• 10. Digital Literacy Review (2008): 2.Uneven strategies to integrate 470 digital literacy initiatives EU ICT in the educational sector. L1:access & connectivity> L2:basic ICT skills> L3:digital skills. Level 1: Access to ICT • £300 million have been invested to embed technology in further education (99-09) [Becta]. • The U.S. Department of Education will spend U$ 1 billion ('09-'10) in educational technology [+]. • The European Commission has planned € 1 billion to bring broadband to rural areas [+]. Level 2: Basic ICT Skills [1st digital divide] 470 digital literacy initiatives. • Over 1/3 of Europeans have no basic ICT skills. • The demand for e-skills is growing while supply is declining. • There is an ongoing decline in the # of students starting ICT courses. • The gender gap (>20% of ICT practitioners in the EU are women). • 49% of citizens in sparsely populated areas never used the Internet (ECDL/Eurostat). Level 3: Advanced Use of ICT (Participation+Transaction) [2nd digital divide] • Quality of use. • ICT skills.
  • 11. „Can schools improve their teaching 2.Uneven strategies to integrate effectiveness by investing more heavily in technology?” [+] ICT in the educational sector. [age.gender.education.location] Source: “Digital Literacy European Commission Working Paper and Recommendations from Digital Literacy High-Level Expert Group” (+). [Ministerial e-Inclusion Conference, 2008].
  • 12. “There is no evidence, that increased 2.Uneven strategies to integrate educational use of computers ICT in the educational sector. actually raised pupil test scores” [+]. [1.acces. 2. ICT literacy. 3. e-awareness/informational] Source: “Digital Literacy European Commission Working Paper and Recommendations from Digital Literacy High-Level Expert Group” (+). [Ministerial e-Inclusion Conference, 2008].
  • 13. „Danish, Swedish students have been 2.Uneven strategies to integrate leading the acquisition of ICT skills ICT in the educational sector. based on informal assistance” [+] [self-learning & informal learning] Source: “Digital Literacy European Commission Working Paper and Recommendations from Digital Literacy High-Level Expert Group” (+). [Ministerial e-Inclusion Conference, 2008].
  • 14. 2.Uneven strategies to integrate inconvenient truth: ICT in the educational sector. Benchmarking Access & Use ICT in EU schools [Empirica, 2006]: The majority of teachers in most advanced countries (Dk. Se. Fi. Ne)* use ICT in less than 5% of their classes. Only 10% of those teachers use the PC more than 50% of their lessons. - PISA [OECD, 2003]: Students using PC more frequently at school do not perform better than others. Highest performances: students with a medium level of computer use. Progress Towards The Lisbon Objectives [EU 2008] : “Progress has been patchy” Se. & Fi. register the lowest use of ICT in Europe Impact of ICT on students’ performance was highly dependent on teaching approaches. IEA 2nd Information Technology in Education Study [2006] No correlation: ICT access & Ø of teachers having used ICT in their teaching. No correlation: Levels of ICT use & levels of perceived learning gains from ICT use. Oversold and Underused Computers In The Classroom [Cuban, 2001]: No clear advances (last decade) that can be confidently attributed to broader access to PC. Access, Adequacy, and Equity in Education Technology [NEA, 2008, USA] Most educators use technology @ school for administrative tasks (fewer for class). InfoDev. World Bank [Kozma, 2005 ] “The positive impact of ICT use in education has not been proved“.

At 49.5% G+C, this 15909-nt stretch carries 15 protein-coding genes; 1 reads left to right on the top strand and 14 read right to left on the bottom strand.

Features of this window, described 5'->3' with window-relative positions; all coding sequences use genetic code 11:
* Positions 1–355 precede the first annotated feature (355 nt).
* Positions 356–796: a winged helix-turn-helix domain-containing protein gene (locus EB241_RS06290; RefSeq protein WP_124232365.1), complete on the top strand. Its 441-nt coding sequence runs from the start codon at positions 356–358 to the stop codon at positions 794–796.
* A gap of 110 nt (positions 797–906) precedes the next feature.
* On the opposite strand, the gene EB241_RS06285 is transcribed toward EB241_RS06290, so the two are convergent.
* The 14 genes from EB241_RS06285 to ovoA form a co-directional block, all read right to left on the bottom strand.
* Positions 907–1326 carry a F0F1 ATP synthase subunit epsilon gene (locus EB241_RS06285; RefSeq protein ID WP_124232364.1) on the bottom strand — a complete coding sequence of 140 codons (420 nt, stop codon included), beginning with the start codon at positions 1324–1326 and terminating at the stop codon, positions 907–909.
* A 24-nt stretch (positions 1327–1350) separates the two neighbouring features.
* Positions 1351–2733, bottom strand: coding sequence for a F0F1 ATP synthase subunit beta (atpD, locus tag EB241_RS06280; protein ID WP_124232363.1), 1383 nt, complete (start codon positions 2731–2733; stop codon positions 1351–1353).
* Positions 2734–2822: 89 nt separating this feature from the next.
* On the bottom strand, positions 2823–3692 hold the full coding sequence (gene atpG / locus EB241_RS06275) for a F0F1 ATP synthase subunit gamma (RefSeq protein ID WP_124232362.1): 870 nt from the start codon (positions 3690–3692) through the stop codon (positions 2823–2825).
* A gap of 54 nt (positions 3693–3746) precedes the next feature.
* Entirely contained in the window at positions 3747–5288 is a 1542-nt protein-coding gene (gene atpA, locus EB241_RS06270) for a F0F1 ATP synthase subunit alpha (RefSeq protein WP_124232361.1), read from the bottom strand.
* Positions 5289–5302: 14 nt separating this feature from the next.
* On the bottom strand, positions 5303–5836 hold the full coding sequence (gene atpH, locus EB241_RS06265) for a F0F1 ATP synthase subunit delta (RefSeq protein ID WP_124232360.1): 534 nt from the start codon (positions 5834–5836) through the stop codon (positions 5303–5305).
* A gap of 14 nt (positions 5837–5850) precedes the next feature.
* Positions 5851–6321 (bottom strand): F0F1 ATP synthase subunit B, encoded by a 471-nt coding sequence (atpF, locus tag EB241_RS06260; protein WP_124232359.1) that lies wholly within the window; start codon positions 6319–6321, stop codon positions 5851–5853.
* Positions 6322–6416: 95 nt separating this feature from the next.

• 15. 2.Uneven strategies to ingrate trends: ICT in the educational sector. “The impact of ICT on education and training has not yet been as great as expected” 1. Advanced countries are not (very) intensive ICT users in class. 2. Frequency of ICT use among students does not determine their academic performance. 3. No correlation between the level of ICT access and the percentage of the ICT use. 4. The impact on education and training has not been as great as expected. 5. No clear advances over the last decade that can be confidently attributed to broader access to PCs. 6. Very little scientifically based research to gauge the effectiveness of technology. 7. Increasing PC access does not bring about more learning experiences. 8. Educators use technology regularly at school for administrative tasks, but substantially fewer use it for instruction-related tasks. 9. Students of the most advanced countries developed their ICT skills (mostly) through self- and informal learning. 10. There’s a lack of coordination between the adoption of technology in the classroom and the embracing of flexible learning strategies.